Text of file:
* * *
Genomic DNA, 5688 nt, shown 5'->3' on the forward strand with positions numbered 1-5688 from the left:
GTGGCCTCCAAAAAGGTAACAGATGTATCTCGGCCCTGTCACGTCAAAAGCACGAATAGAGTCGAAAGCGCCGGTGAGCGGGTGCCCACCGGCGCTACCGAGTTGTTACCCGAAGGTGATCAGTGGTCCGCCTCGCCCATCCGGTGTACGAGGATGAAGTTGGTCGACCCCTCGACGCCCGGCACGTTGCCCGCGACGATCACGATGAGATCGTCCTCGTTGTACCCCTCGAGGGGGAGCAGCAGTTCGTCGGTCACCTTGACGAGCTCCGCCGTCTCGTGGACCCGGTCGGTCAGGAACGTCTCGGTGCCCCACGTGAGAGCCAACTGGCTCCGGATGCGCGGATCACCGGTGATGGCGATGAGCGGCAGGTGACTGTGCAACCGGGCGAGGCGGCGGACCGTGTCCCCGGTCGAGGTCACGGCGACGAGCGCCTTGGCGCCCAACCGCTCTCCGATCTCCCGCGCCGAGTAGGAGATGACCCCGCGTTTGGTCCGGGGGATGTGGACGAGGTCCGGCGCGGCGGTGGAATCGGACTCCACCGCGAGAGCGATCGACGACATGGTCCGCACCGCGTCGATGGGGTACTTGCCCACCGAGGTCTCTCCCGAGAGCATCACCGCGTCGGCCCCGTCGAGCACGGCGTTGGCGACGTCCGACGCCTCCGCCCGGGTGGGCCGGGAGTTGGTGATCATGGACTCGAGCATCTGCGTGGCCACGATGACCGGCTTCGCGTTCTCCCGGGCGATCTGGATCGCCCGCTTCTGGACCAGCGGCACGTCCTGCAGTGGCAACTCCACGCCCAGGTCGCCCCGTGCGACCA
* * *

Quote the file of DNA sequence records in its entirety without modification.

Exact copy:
Genomic DNA, 5688 nt, shown 5'->3' on the forward strand with positions numbered 1-5688 from the left:
GTGGCCTCCAAAAAGGTAACAGATGTATCTCGGCCCTGTCACGTCAAAAGCACGAATAGAGTCGAAAGCGCCGGTGAGCGGGTGCCCACCGGCGCTACCGAGTTGTTACCCGAAGGTGATCAGTGGTCCGCCTCGCCCATCCGGTGTACGAGGATGAAGTTGGTCGACCCCTCGACGCCCGGCACGTTGCCCGCGACGATCACGATGAGATCGTCCTCGTTGTACCCCTCGAGGGGGAGCAGCAGTTCGTCGGTCACCTTGACGAGCTCCGCCGTCTCGTGGACCCGGTCGGTCAGGAACGTCTCGGTGCCCCACGTGAGAGCCAACTGGCTCCGGATGCGCGGATCACCGGTGATGGCGATGAGCGGCAGGTGACTGTGCAACCGGGCGAGGCGGCGGACCGTGTCCCCGGTCGAGGTCACGGCGACGAGCGCCTTGGCGCCCAACCGCTCTCCGATCTCCCGCGCCGAGTAGGAGATGACCCCGCGTTTGGTCCGGGGGATGTGGACGAGGTCCGGCGCGGCGGTGGAATCGGACTCCACCGCGAGAGCGATCGACGACATGGTCCGCACCGCGTCGATGGGGTACTTGCCCACCGAGGTCTCTCCCGAGAGCATCACCGCGTCGGCCCCGTCGAGCACGGCGTTGGCGACGTCCGACGCCTCCGCCCGGGTGGGCCGGGAGTTGGTGATCATGGACTCGAGCATCTGCGTGGCCACGATGACCGGCTTCGCGTTCTCCCGGGCGATCTGGATCGCCCGCTTCTGGACCAGCGGCACGTCCTGCAGTGGCAACTCCACGCCCAGGTCGCCCCGTGCGACCA